Yesterday I had Functional Endoscopic Sinus Surgery or FESS.
Some of you will recall I discussed my upcoming surgery in the blog Up My Nose With a Rubber Hose a couple of months ago. FESS involves the insertion of the endoscope, a very thin fiber-optic tube, into the nose for a direct visual examination of the openings into the sinuses. With state of the art micro-telescopes and instruments, abnormal and obstructive tissues are then removed. In the majority of cases, the surgical procedure is performed entirely through the nostrils, leaving no external scars.
In other words, they slide a tiny camera up my nose to see what the problem is and then hack out whatever is up there (i.e. polyps) to open up my sinuses and allow me to breathe better.
Let’s call it a Roto-Rooter for the sinuses.
And hopefully the surgery will allow me to smell and taste better than I have over the last few years where basically I couldn’t do either – and having only three of five senses is a drag. But as this is just one day post surgery… I’ll have to wait a couple of weeks to find out if my sense of taste and smell return.
Because the surgery is done so close to the brain and eyes, the most serious risks associated with FESS are brain damage and blindness resulting from damage to the optic nerve. However, the chances of this complication occurring (they told me) are extremely low. Cerebrospinal fluid leak represents the most common major complication of FESS, but it occurs in only about 0.2% of cases in the Unites States. The leak is usually recognized at the time of surgery and can easily be repaired.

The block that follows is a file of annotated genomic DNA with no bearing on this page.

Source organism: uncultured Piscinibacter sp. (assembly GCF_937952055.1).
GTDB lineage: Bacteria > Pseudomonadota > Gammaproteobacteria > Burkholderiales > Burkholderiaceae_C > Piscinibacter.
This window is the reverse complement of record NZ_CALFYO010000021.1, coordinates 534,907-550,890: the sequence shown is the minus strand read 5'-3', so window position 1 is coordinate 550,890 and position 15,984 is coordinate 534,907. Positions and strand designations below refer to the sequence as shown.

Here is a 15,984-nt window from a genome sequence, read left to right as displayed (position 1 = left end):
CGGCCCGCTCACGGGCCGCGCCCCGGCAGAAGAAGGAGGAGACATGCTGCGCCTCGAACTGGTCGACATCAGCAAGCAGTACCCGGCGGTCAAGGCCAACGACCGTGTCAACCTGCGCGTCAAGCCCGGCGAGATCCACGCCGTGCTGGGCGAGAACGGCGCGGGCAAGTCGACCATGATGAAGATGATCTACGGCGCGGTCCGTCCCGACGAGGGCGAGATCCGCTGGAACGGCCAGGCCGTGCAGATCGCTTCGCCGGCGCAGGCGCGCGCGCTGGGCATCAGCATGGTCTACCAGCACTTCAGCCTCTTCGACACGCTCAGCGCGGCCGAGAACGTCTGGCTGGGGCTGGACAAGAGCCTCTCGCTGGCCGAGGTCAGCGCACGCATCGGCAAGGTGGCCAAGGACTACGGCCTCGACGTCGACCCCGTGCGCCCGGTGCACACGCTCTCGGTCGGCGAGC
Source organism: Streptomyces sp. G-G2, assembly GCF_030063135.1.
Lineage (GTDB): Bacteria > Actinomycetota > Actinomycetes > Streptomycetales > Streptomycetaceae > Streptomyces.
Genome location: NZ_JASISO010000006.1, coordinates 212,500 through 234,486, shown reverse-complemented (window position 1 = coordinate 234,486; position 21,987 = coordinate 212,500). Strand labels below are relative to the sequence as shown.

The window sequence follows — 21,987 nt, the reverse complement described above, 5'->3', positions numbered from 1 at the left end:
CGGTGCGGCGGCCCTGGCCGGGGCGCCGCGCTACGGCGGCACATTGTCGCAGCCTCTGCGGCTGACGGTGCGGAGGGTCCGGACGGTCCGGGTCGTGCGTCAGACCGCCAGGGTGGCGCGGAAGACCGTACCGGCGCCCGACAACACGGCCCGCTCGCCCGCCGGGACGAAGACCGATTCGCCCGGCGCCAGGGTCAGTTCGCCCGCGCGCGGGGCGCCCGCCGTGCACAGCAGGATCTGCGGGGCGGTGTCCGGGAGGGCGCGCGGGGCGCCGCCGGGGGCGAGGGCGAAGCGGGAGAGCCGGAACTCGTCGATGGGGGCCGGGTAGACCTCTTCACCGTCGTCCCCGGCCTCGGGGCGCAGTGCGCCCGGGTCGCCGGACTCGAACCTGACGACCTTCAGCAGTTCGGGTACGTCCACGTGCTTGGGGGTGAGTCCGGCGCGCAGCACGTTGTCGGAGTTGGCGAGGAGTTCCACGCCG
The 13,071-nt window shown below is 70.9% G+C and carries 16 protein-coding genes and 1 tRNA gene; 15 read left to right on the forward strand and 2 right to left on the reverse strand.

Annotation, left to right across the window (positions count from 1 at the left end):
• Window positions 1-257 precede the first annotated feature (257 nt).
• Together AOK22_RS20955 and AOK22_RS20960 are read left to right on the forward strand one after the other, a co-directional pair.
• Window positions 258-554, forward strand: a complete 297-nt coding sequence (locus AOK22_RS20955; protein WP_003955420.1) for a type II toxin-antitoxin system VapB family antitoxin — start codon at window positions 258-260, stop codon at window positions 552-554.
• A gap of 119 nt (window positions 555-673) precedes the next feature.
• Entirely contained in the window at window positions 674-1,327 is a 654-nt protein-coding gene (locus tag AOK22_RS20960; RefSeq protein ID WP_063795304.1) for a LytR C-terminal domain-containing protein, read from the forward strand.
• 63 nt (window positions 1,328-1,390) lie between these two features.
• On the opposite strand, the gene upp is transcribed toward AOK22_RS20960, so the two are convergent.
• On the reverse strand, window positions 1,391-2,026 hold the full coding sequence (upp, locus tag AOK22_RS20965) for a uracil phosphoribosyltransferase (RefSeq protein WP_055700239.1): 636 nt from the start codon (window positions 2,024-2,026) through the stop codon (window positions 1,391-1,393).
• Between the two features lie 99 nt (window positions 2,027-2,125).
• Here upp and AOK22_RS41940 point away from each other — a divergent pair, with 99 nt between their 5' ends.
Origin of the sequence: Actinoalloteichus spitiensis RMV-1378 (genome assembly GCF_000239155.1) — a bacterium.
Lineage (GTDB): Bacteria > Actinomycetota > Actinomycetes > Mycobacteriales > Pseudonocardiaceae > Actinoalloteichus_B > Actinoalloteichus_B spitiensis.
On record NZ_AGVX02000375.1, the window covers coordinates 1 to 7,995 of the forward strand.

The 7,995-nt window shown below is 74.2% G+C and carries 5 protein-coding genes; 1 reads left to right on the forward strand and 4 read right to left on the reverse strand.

The surgery was uneventful… for the most part (there were no bright lights or out of body experience). I arrived at St. Mikes at 11am and was immediately whisked into a small room (with the Husband in tow) where I changed into my hospital gown (they really should give you some kind of undergarment – especially if they are working on something far away from my manly bits… like a guy’s nose).
I also had to take my wedding ring off. This was not because St. Michael’s is homophobic; there is no jewelry allowed in the operating room. This created a kind of Lucy Ricardo moment the night before when I tried to take my ring off for the first time since my wedding almost two years ago – and couldn’t. Suffice to say it took about a tub of margarine and a crowbar to finally get it off.
By noon I was being taken to the operating room (where I inadvertently mooned the anesthesiologist while being helped onto the operating table).
The last thing I remember was being told I would begin to feel sleepy.
The next thing I remember was pain.
Turns out having your sinuses hacked up hurts. And the part where the packing consisting of bloody gauze was ripped out of my sinuses in the recovery room was perhaps the worst bit.
So the kind nurses gave me my very first Percocet.
But since your humble blogger doesn’t even drink alcohol, his very first Percocet totally knocked him through a loop.
I was, according to the nurse who was nice enough to bring me hot tea and a digestive cookie when I was wheeled back to my room, “totally stoned.”
Personally, I don’t ‘get’ those folks on A&E’s Intervention take Percocets for fun.
What’s fun about feeling so dopey and out of it. And I think the worst part was not being unable to snap out of it (though I tried). La-la land just ain’t for The Gay Groom. Luckily after a few hours the worst of it wore off and I could at least stop drooling and keep my eyes from rolling around in their sockets.
Anyway, the surgery went well and I was sent on my way around 5pm in a taxicab. Or so I’m told… I don’t remember much.
Back home, the Husband has been a prince.
He’s kept track of my medication, made my dinner, brought me hot tea, and ensured I had whatever I needed when I need it.
Just goes to prove yet again that The Gay Groom knows how to pick em.
So currently I’m taking Tylenol 3s but (since I don’t like codeine and because there isn’t all that much pain anymore) I’ll be switching to Extra-Strength Tylenol tonight or tomorrow. A Gay Groom reader has been nice enough to tell me that there is a video on YouTube of someone having the FESS procedure if I want to see what they did to me.
I most likely will have a look at the video – just not yet.
Big thanks to the staff at St. Michael’s Hospital in Toronto.
Jeffrey, The Gay Groom